Another in the occasional series on contemporary accounts and descriptions of the historic City of London, this one from John Stow’s “A Survay of London … ”, written in 1598:
“William FitzStephen, in the reign of Henry II, writing of the walls of this city, hath these words: ‘The wall is high and great, well towered on the north side, with due distances between the towers. On the south side also the city was walled and towered, but the fishful river of the Thames, with his ebbing and flowing, hath long since subverted them’.
… [T]he [walled] city being far more in length from east to west than in breadth from south to north, and also narrower at both ends that in the midst, is … compassed with the wall on the land side, in form of a bow, except denting in betwixt Cripplegate and Aldersgate … .
And now touching the maintenance and repairing the said wall, … in the year 1257, Henry III caused the walls …, which were sore decayed and destitute of towers, to be repaired in more seemly wise than before … . Also in the year 1282, King Edward I, having granted … license for the enlarging of the Blackfriars’ Church, … also granted to Henry Wales, mayor, and the citizens of London, the favour to take, toward the [re-]making of the wall … , certain customs or toll … . This wall was then to be made from Ludgate west to Fleet Bridge along behind the houses, and along by the water of the Fleet unto the … Thames. … In the 17th of Edward IV , Ralph Joceline, mayor, caused part of the wall … to be repaired: to wit, between Aldgate and Aldersgate. He also caused Moorfield to be searched for clay, and brick thereof to be made … , for … furtherance of the work.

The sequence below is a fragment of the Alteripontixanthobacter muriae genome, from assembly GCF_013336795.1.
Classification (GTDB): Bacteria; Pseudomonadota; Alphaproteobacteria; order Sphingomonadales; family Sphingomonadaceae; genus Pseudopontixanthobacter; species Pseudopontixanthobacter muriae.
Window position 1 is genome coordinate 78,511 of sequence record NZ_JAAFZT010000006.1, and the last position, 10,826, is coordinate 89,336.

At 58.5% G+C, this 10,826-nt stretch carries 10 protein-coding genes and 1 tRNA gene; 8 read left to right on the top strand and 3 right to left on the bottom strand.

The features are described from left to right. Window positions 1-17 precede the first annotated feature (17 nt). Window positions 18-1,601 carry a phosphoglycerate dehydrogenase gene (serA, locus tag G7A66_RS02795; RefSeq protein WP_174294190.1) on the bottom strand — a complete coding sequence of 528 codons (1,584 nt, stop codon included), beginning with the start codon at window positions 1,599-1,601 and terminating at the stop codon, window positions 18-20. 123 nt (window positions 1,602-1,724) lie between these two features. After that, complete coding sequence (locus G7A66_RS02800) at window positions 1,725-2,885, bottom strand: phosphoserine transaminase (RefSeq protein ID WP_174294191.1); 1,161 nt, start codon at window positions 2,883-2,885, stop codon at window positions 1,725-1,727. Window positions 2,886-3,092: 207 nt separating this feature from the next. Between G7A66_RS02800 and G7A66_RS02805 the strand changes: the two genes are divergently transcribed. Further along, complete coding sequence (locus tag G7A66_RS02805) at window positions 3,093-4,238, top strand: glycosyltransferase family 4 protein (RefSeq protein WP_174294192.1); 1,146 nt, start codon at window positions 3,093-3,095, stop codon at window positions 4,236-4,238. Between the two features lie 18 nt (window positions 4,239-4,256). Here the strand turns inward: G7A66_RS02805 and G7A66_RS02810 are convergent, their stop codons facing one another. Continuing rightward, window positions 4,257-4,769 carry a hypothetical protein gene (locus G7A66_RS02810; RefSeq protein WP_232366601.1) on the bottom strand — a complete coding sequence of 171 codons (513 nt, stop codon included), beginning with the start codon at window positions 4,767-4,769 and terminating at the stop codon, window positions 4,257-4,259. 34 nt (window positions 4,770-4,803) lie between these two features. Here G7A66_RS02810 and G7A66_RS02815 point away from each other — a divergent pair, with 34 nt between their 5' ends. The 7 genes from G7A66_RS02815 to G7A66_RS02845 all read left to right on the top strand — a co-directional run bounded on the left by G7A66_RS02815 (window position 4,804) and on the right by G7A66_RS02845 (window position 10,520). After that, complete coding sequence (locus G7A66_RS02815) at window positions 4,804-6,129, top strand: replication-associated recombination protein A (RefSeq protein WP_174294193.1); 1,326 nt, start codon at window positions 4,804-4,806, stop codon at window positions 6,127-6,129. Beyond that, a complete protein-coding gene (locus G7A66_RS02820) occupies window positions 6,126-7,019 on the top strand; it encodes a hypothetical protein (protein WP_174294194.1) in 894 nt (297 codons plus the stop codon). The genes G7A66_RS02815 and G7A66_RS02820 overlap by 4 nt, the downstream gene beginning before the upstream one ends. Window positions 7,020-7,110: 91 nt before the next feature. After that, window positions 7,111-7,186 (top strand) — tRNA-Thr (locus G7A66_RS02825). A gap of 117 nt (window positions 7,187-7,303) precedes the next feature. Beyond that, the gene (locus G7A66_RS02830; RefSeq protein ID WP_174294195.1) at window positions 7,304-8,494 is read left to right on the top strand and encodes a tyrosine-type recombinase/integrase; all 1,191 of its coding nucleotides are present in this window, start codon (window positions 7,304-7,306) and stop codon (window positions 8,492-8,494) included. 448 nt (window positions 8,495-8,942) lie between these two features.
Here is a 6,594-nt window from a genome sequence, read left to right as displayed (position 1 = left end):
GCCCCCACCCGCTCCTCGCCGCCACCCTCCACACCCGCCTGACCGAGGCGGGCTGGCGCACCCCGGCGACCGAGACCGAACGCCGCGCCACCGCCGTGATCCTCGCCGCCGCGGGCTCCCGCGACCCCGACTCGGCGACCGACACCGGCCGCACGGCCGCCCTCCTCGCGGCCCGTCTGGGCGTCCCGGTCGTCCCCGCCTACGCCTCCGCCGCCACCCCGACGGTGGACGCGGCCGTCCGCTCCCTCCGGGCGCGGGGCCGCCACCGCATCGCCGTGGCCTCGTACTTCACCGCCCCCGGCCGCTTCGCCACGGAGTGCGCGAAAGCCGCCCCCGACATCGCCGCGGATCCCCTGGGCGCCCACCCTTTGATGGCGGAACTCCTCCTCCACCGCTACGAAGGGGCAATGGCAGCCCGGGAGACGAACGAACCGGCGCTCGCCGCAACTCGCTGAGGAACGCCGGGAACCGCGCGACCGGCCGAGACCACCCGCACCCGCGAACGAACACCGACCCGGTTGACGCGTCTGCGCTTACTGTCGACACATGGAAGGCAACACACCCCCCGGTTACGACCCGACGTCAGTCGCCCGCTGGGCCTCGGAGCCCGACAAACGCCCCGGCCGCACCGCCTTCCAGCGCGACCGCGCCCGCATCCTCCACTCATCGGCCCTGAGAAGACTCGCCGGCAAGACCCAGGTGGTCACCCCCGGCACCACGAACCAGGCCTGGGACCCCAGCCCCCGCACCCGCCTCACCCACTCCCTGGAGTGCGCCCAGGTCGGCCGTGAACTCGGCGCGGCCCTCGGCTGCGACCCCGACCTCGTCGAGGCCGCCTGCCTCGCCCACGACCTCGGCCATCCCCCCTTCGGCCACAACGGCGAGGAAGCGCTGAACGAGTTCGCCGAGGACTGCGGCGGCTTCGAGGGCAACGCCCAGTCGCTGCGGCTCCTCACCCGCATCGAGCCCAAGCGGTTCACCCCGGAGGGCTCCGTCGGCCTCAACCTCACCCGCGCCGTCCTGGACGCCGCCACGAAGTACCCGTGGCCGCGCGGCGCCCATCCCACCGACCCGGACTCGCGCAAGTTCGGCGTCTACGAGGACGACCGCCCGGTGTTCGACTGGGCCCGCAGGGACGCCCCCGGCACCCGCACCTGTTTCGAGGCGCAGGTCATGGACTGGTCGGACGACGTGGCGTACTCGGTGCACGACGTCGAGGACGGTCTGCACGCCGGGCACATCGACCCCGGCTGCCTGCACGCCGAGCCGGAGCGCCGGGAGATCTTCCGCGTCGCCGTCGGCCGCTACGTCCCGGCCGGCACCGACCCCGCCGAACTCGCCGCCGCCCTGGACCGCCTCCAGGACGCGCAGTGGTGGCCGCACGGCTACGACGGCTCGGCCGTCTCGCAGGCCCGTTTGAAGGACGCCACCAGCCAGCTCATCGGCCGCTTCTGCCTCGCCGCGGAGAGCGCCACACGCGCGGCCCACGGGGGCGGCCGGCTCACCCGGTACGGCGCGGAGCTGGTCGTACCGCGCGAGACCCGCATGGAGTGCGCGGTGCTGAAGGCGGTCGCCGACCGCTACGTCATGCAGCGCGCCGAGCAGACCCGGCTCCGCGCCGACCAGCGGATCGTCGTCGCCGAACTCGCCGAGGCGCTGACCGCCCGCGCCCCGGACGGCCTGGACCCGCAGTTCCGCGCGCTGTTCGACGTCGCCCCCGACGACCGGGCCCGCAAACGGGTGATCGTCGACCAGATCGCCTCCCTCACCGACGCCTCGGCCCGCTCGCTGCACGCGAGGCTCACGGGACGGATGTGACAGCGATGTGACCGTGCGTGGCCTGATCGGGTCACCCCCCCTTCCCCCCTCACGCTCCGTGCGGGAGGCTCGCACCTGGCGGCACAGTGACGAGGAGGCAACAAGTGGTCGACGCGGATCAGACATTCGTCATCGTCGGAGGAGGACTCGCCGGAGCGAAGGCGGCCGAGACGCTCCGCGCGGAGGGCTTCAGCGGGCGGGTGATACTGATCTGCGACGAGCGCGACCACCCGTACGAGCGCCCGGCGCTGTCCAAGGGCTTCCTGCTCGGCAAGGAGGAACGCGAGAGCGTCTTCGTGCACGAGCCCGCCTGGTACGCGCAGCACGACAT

The circuit of the wall of London on the land side, to wit, from the Tower of London in the east unto Aldgate is 82 perches; from Aldgate to Bishopsgate, 86 perches; from Bishopsgate … to Cripplegate, 162 perches; from Cripplegate to Aldersgate, 75 perches; from Aldersgate to Newgate, 66 perches; from Newgate … to Ludgate, 42 perches; … [f]rom Ludgate to the Fleet Dike … , about 70 perches; [and] from Fleet Bridge … to the … Thames, about 70 perches: and so the total of these perches amounteth to 643, every perch consisting of five yards and a half, which do yield 3536 yards and a half, containing 10,608 feet [actually, 10,609.5 feet], which make up two English miles, and more by 608 feet [*]”.
[*] Stow’s “English miles” were evidently each of 5000 feet. A “statute mile” – as defined in the Weights and Measures Act of 1593 – is of eight furlongs, 320 perches, poles, or rods, 1760 yards, or 5280 feet.